Waterjet Cutting Machine Working Principle

Original Title: Waterjet Cutting Process Basics

The most versatile process for shape cutting

  • Highest precision cutting on virtually any material
  • Can be combined with plasma or oxy-fuel on the same part
  • Most versatile cutting process

Water Jet cutting uses an ultra-high pressure stream of water to carry an abrasive grit. The abrasive does the cutting through a mechanical sawing action, leaving a smooth, precision cut surface.

Waterjet is the most versatile process, because it is able to cut almost any type of material. Limitations include materials that are highly brittle, such as tempered glass and some ceramics.

Water jet is a very precise cutting process. It has a narrow kerf width, allowing fine contours to be cut, and producing high tolerance parts. However, it is a very slow, expensive process when compared to plasma on most metals.

How a Waterjet Intensifier Pump Works

The water jet cutting process starts with an intensifier pump, which creates the ultra-high pressure (up to 90,000 psi) water pressure required for cutting hard materials.

The Intensifier pump uses a hydraulic pressure over water system. A large horsepower motor drives a hydraulic pump, creating hydraulic pressure which powers a piston in a cylinder.

  1. Low pressure water inlet
  2. Boost pump
  3. Water filter
  4. Inlet check valves
  5. Hydraulic pump
  6. Intensifier piston
  7. Accumulator
  8. Water Off Valve
  9. Cutting head
  10. Abrasive metering system

Clean water is pulled in through the low pressure water input (1) and forced through the inlet filter (3) then into the intensifier through the inlet check valves (4). The Hydraulic pump (5) pressurizes the hydraulic fluid and switches pressure back and forth between the two sides of the hydraulic piston (6) which in turn pressurizes the water in the intensifier. The pressurized water flows out of the intensifier and into the accumulator (7) which helps smooth out the pressure ripples. It then flows through high pressure tubing to the cutting head (9). Flow of the water to the cutting head is controlled by the off valve (8), allowing the CNC to start and stop the cutting process at the appropriate time. In the cutting head (9) garnet abrasive is mixed with the high pressure water in the mixing chamber. Flow of the garnet is controlled by the abrasive metering system (10).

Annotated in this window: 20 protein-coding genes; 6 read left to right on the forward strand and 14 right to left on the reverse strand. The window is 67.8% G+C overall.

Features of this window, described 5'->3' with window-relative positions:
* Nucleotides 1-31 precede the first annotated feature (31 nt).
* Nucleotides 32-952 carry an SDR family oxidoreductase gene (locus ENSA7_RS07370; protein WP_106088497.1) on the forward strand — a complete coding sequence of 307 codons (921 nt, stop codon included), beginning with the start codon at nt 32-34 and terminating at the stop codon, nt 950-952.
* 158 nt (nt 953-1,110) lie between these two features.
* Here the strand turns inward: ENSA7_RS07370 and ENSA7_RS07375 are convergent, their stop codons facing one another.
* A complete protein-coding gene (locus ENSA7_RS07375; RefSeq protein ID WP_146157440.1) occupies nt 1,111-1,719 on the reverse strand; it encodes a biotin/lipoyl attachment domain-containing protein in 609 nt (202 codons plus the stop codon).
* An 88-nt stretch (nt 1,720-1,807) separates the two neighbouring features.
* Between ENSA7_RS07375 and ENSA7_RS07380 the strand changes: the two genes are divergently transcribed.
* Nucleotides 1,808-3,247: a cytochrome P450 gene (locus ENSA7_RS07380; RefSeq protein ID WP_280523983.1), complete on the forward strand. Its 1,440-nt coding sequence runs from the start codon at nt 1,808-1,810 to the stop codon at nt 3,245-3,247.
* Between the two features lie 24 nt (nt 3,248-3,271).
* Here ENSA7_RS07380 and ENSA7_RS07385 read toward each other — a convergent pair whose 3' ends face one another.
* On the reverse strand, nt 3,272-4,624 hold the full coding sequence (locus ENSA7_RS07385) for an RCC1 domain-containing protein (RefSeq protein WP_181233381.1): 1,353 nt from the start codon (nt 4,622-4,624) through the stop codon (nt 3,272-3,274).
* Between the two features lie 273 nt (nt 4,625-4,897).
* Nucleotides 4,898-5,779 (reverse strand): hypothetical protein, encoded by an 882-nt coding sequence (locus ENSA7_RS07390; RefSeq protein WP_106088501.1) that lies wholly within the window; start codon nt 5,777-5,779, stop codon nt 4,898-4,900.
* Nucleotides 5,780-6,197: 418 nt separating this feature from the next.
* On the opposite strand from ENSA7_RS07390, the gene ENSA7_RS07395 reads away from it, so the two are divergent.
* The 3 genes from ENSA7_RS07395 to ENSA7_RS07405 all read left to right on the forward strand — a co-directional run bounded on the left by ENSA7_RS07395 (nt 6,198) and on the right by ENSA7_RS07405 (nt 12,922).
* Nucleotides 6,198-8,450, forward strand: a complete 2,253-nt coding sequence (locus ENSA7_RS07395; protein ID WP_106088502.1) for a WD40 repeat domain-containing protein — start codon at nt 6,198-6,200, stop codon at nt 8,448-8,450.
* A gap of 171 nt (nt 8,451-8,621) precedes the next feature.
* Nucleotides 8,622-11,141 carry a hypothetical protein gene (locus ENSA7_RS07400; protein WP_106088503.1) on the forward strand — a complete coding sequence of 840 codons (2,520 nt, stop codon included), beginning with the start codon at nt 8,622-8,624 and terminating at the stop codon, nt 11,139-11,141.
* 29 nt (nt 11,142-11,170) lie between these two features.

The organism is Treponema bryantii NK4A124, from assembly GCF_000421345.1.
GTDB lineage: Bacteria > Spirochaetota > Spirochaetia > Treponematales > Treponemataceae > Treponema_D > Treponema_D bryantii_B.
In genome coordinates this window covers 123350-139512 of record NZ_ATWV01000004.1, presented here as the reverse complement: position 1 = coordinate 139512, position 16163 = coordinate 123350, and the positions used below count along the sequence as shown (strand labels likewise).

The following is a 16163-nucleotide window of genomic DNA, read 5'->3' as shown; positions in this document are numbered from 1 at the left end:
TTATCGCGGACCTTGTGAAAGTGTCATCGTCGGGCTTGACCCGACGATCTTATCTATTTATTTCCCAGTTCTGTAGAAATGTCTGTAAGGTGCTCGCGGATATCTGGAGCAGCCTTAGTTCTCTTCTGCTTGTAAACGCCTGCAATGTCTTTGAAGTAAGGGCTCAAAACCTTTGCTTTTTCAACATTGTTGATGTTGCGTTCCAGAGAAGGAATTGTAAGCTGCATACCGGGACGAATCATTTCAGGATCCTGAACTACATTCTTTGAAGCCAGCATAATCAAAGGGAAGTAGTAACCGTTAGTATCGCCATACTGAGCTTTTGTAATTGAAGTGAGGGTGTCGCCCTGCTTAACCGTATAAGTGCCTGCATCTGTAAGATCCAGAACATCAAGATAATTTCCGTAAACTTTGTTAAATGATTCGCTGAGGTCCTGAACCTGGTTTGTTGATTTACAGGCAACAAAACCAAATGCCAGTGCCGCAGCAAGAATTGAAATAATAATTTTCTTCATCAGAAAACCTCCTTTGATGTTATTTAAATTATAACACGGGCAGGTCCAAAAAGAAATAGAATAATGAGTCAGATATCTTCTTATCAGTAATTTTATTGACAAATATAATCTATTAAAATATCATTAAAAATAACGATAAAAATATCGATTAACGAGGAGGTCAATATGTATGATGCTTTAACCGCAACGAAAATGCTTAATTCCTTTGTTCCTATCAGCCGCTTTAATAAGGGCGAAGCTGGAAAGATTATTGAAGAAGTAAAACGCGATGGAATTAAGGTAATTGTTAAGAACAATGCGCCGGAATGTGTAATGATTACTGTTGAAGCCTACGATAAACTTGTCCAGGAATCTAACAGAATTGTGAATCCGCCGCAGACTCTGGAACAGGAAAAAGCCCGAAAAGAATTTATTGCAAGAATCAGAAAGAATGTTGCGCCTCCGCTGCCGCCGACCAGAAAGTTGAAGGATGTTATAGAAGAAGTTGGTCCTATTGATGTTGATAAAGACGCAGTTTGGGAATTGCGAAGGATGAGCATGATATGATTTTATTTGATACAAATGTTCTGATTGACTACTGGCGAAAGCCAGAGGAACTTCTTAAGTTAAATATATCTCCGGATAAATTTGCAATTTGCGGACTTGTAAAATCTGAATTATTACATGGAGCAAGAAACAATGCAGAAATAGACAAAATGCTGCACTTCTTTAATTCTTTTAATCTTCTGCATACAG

How an Intensifier Creates Ultra High Pressure

The hydraulic pressure is amplified by the ratio of the larger hydraulic cylinder pushing a smaller piston into a cylinder filled with water, thus creating the ultra-high water pressure. So if the hydraulic cylinder size is 20 times the size of the water cylinder, then a 3,000 PSI hydraulic pressure is intensified to 60,000 PSI water pressure, or with a 30:1 ratio 90,000 PSI water pressure.

How a Waterjet Cutting Head Works

The pressurized water is delivered to a cutting head by either high pressure tubing or hose. At the cutting head, the high pressure water is applied to an orifice with a typical diameter ranging from 0.005” to 0.020”. This orifice is made in a diamond or sapphire, to resist abrasion of the high pressure water. The orifice defines and creates the water stream which cuts through the material.

After the water stream exits the orifice, an abrasive can be added to the water stream, to allow it to cut hard materials. When cutting hard materials, including steel, stainless steel, aluminum, stone, wood, plastic, glass, etc., it is the abrasive that does the actual cutting using a mechanical sawing type action.

The abrasive is usually crushed garnet, the same type of material often used as the abrasive on sand paper. Some special applications utilize other abrasive types.

When cutting soft materials, such as rubber, leather, cloth, paper, cardboard, insulation, foam, etc., the high pressure water stream does the cutting, and no abrasive is used.

APW waterjet manufacturer makes waterjet cutting machines for large and small cutting applications, and can customize a machine to fit your exact needs.

Article Resource: http://www.esabna.com/us/en/education/blog/waterjet-cutting-process-basics.cfm

waterjet http://waterjetapw.com


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